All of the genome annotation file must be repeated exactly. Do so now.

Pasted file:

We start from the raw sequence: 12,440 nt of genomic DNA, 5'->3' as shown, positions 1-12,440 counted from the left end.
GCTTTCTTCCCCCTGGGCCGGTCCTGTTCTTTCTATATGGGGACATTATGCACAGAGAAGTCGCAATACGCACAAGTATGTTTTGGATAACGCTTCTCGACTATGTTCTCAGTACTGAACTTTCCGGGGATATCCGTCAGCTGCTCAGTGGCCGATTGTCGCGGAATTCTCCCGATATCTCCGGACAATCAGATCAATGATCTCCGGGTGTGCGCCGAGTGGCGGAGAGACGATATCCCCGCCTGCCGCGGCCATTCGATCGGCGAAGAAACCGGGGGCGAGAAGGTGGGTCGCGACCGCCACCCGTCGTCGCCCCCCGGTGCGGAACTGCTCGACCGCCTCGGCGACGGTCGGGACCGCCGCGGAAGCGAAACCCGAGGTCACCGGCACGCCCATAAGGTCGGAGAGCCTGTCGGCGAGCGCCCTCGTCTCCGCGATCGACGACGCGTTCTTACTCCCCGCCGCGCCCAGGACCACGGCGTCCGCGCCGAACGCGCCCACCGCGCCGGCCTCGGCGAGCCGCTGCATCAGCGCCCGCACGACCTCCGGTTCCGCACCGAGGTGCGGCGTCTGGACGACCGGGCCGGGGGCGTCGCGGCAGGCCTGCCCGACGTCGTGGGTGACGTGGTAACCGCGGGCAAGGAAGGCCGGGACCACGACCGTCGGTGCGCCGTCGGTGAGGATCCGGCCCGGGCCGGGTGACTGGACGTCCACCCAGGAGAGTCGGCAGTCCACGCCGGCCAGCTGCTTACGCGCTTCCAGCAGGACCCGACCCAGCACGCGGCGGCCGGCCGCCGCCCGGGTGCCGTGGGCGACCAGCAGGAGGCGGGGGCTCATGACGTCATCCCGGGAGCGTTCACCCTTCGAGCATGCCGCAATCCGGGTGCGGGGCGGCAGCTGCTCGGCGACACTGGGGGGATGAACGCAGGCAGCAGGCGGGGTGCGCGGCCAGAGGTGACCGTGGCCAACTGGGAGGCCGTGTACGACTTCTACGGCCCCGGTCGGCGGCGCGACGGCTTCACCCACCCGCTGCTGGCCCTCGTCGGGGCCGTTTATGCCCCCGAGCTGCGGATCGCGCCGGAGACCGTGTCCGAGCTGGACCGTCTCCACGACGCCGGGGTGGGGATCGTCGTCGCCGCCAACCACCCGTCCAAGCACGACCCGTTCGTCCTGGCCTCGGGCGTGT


We start from the raw sequence: 12,440 nt of genomic DNA, 5'->3' as shown, positions 1-12,440 counted from the left end.
GCTTTCTTCCCCCTGGGCCGGTCCTGTTCTTTCTATATGGGGACATTATGCACAGAGAAGTCGCAATACGCACAAGTATGTTTTGGATAACGCTTCTCGACTATGTTCTCAGTACTGAACTTTCCGGGGATATCCGTCAGCTGCTCAGTGGCCGATTGTCGCGGAATTCTCCCGATATCTCCGGACAATCAGATCAATGATCTCCGGGTGTGCGCCGAGTGGCGGAGAGACGATATCCCCGCCTGCCGCGGCCATTCGATCGGCGAAGAAACCGGGGGCGAGAAGGTGGGTCGCGACCGCCACCCGTCGTCGCCCCCCGGTGCGGAACTGCTCGACCGCCTCGGCGACGGTCGGGACCGCCGCGGAAGCGAAACCCGAGGTCACCGGCACGCCCATAAGGTCGGAGAGCCTGTCGGCGAGCGCCCTCGTCTCCGCGATCGACGACGCGTTCTTACTCCCCGCCGCGCCCAGGACCACGGCGTCCGCGCCGAACGCGCCCACCGCGCCGGCCTCGGCGAGCCGCTGCATCAGCGCCCGCACGACCTCCGGTTCCGCACCGAGGTGCGGCGTCTGGACGACCGGGCCGGGGGCGTCGCGGCAGGCCTGCCCGACGTCGTGGGTGACGTGGTAACCGCGGGCAAGGAAGGCCGGGACCACGACCGTCGGTGCGCCGTCGGTGAGGATCCGGCCCGGGCCGGGTGACTGGACGTCCACCCAGGAGAGTCGGCAGTCCACGCCGGCCAGCTGCTTACGCGCTTCCAGCAGGACCCGACCCAGCACGCGGCGGCCGGCCGCCGCCCGGGTGCCGTGGGCGACCAGCAGGAGGCGGGGGCTCATGACGTCATCCCGGGAGCGTTCACCCTTCGAGCATGCCGCAATCCGGGTGCGGGGCGGCAGCTGCTCGGCGACACTGGGGGGATGAACGCAGGCAGCAGGCGGGGTGCGCGGCCAGAGGTGACCGTGGCCAACTGGGAGGCCGTGTACGACTTCTACGGCCCCGGTCGGCGGCGCGACGGCTTCACCCACCCGCTGCTGGCCCTCGTCGGGGCCGTTTATGCCCCCGAGCTGCGGATCGCGCCGGAGACCGTGTCCGAGCTGGACCGTCTCCACGACGCCGGGGTGGGGATCGTCGTCGCCGCCAACCACCCGTCCAAGCACGACCCGTTCGTCCTGGCCTCGGGCGTGT